mtd.flags = MTD_CAP_NORFLASH;
    mtd.size = FLASH_BLOCKSIZE_PARAM * FLASH_NUMBLOCKS_16m_PARAM + FLASH_BLOCKSIZE_MAIN * FLASH_NUMBLOCKS_16m_MAIN;
    mtd.erasesize = FLASH_BLOCKSIZE_MAIN;



^ permalink raw reply	[flat|nested] 270+ messages in thread

* [ 20/78] mtd: m25p80: set writebufsize
  2012-04-11 23:11 [ 00/78] 3.3.2-stable review Greg KH
                   ` (18 preceding siblings ...)
  2012-04-11 23:10 ` [ 19/78] mtd: lart: " Greg KH
@ 2012-04-11 23:10 ` Greg KH
  2012-04-11 23:10 ` [ 21/78] ACPI: Do cpufreq clamping for throttling per package v2 Greg KH
                   ` (58 subsequent siblings)
  78 siblings, 0 replies; 270+ messages in thread
From: Greg KH @ 2012-04-11 23:10 UTC (permalink / raw)
  To: linux-kernel, stable
  Cc: torvalds, akpm, alan, Brian Norris, Artem Bityutskiy, David Woodhouse

3.3-stable review patch.  If anyone has any objections, please let me know.

------------------

From: Brian Norris <computersforpeace@gmail.com>

commit b54f47c8bcfc5f766bf13ec31bd7dd1d4726d33b upstream.

Using UBI on m25p80 can give messages like:

    UBI error: io_init: bad write buffer size 0 for 1 min. I/O unit

We need to initialize writebufsize; I think "page_size" is the correct
"bufsize", although I'm not sure. Comments?

Signed-off-by: Brian Norris <computersforpeace@gmail.com>
Signed-off-by: Artem Bityutskiy <artem.bityutskiy@linux.intel.com>
Signed-off-by: David Woodhouse <David.Woodhouse@intel.com>
Signed-off-by: Greg Kroah-Hartman <gregkh@linuxfoundation.org>

---
 drivers/mtd/devices/m25p80.c |    1 +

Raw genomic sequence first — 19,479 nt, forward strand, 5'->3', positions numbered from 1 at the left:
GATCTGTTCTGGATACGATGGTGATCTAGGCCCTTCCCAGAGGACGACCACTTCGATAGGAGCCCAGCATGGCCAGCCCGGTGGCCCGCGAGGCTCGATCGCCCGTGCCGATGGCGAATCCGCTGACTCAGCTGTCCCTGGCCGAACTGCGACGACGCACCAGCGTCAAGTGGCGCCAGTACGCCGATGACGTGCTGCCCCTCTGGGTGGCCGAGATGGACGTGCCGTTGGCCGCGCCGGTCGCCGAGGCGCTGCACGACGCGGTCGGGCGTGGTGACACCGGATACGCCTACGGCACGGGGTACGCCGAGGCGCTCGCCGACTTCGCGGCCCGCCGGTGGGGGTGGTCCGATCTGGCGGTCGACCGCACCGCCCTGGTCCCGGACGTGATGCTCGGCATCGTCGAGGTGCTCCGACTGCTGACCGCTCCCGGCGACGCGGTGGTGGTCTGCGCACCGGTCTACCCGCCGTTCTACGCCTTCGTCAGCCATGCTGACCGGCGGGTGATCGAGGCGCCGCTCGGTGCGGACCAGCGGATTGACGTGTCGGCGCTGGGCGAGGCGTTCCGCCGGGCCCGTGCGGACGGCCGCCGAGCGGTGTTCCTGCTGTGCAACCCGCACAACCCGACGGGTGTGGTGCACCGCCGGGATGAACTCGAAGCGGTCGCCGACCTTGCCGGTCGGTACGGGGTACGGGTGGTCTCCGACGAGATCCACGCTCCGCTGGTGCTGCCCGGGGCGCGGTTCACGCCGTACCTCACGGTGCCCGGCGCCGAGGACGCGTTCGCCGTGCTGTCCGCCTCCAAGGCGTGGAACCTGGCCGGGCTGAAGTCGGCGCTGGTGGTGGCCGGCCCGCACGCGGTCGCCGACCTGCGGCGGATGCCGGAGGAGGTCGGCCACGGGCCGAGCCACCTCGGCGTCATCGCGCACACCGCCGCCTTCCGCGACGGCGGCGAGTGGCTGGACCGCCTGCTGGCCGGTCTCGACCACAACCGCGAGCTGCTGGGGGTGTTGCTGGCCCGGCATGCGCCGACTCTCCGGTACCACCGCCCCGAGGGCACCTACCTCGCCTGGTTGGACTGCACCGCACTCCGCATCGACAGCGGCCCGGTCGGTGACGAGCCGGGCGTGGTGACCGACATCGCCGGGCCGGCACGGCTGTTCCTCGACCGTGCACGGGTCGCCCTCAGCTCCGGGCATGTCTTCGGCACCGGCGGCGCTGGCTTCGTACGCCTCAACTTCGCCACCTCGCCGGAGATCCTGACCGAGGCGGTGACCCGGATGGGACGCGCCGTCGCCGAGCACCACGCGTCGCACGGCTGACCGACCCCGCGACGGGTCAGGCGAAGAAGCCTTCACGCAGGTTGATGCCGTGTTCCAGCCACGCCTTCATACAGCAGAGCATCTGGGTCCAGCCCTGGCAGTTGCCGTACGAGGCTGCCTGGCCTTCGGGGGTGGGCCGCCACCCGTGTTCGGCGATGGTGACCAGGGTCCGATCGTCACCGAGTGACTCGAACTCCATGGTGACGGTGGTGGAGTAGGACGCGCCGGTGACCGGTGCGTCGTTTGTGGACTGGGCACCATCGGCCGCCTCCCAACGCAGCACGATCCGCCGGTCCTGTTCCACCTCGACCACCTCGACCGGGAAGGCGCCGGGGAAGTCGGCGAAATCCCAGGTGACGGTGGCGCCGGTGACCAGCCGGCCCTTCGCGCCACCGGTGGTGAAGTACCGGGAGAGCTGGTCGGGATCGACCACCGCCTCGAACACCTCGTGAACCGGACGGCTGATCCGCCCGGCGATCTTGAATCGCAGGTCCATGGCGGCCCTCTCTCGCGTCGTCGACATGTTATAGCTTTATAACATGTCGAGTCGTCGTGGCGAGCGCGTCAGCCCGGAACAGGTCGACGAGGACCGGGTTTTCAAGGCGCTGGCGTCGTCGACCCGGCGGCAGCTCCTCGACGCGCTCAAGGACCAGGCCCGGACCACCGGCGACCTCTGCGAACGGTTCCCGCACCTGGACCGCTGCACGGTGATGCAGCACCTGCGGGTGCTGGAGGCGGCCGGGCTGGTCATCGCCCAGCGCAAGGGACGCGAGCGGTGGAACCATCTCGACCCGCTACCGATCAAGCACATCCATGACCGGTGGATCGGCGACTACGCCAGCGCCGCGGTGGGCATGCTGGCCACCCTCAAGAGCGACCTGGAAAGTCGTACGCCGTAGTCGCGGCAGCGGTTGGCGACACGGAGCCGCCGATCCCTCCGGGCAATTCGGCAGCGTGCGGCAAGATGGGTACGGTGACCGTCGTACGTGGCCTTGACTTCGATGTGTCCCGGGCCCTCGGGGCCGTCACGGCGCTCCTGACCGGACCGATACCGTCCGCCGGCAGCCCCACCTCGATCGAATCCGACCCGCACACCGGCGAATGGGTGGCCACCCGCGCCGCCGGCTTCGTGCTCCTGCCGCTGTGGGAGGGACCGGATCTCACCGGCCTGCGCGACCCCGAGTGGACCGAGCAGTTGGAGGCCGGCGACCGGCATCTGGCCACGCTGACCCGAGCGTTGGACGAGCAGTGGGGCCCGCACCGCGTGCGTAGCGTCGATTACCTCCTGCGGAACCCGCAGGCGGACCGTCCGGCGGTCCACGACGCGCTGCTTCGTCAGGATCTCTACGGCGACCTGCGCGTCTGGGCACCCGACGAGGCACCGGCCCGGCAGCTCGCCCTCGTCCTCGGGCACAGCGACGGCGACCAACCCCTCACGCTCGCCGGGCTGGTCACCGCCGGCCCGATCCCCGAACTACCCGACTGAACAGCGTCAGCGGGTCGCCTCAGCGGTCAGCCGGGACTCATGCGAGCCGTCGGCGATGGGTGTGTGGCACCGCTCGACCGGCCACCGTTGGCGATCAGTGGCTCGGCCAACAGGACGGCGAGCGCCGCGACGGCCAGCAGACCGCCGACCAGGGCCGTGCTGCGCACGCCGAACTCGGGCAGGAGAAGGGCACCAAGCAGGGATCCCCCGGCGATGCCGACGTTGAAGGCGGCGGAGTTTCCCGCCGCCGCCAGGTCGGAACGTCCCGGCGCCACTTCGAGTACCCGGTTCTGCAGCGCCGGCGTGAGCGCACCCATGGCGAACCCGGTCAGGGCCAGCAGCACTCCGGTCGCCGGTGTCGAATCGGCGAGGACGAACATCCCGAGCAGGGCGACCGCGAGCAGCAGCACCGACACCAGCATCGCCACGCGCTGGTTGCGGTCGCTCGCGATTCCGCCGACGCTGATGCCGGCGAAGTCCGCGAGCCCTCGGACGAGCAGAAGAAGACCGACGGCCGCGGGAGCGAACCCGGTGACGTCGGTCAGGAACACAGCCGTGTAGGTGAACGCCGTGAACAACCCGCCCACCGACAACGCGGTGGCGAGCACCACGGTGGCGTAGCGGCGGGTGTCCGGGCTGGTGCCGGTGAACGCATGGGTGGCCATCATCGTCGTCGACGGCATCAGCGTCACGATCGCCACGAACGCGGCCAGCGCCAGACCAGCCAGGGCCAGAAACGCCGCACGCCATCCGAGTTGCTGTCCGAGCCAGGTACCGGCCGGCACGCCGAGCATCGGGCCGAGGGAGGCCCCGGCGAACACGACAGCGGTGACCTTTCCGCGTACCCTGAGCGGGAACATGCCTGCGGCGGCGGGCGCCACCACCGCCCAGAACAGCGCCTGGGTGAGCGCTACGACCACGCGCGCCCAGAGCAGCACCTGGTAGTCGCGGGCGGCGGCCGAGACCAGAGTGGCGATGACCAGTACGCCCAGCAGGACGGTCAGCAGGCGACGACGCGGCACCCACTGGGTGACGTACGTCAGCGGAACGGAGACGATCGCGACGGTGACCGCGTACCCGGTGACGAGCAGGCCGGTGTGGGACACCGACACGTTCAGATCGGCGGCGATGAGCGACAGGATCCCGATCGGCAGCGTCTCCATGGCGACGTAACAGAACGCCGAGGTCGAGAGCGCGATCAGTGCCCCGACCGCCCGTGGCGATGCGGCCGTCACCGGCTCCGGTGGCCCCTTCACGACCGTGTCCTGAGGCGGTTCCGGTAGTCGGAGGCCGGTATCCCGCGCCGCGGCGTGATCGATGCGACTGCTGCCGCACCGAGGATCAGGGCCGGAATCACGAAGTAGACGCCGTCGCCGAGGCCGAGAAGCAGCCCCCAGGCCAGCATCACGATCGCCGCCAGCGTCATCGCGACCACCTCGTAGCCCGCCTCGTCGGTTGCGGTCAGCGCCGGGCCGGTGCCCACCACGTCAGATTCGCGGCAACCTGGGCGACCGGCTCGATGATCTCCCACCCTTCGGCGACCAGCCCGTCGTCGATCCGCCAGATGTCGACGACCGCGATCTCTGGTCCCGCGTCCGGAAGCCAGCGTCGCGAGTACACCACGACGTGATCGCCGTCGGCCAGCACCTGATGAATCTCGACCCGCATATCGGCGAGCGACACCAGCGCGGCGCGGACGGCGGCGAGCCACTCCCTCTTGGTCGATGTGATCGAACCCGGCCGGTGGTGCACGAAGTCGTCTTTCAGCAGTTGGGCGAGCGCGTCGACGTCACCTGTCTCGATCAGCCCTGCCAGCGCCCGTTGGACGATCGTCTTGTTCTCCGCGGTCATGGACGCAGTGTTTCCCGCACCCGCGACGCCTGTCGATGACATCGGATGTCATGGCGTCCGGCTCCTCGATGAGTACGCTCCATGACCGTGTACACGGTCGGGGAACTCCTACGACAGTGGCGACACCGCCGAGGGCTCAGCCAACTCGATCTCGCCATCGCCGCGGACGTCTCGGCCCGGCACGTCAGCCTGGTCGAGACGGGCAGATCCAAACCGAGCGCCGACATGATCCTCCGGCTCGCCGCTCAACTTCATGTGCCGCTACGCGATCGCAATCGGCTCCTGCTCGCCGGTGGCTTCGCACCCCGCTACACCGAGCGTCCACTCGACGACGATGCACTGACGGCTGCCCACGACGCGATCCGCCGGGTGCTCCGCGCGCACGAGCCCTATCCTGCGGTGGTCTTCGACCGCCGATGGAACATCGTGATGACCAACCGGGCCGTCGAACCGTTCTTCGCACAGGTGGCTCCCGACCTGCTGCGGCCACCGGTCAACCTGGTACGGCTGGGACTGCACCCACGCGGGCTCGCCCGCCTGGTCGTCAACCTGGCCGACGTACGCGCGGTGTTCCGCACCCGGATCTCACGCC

1 file changed, 1 insertion(+)

--- a/drivers/mtd/devices/m25p80.c
+++ b/drivers/mtd/devices/m25p80.c
@@ -932,6 +932,7 @@ static int __devinit m25p_probe(struct s
 	ppdata.of_node = spi->dev.of_node;
 	flash->mtd.dev.parent = &spi->dev;
 	flash->page_size = info->page_size;
+	flash->mtd.writebufsize = flash->page_size;
 
 	if (info->addr_width)
 		flash->addr_width = info->addr_width;



^ permalink raw reply	[flat|nested] 270+ messages in thread

* [ 21/78] ACPI: Do cpufreq clamping for throttling per package v2
  2012-04-11 23:11 [ 00/78] 3.3.2-stable review Greg KH
                   ` (19 preceding siblings ...)
  2012-04-11 23:10 ` [ 20/78] mtd: m25p80: set writebufsize Greg KH
@ 2012-04-11 23:10 ` Greg KH
  2012-04-11 23:10 ` [ 22/78] PNPACPI: Fix device ref leaking in acpi_pnp_match Greg KH
                   ` (57 subsequent siblings)
  78 siblings, 0 replies; 270+ messages in thread
From: Greg KH @ 2012-04-11 23:10 UTC (permalink / raw)
  To: linux-kernel, stable; +Cc: torvalds, akpm, alan, Andi Kleen, Len Brown

3.3-stable review patch.  If anyone has any objections, please let me know.

------------------

From: Andi Kleen <andi@firstfloor.org>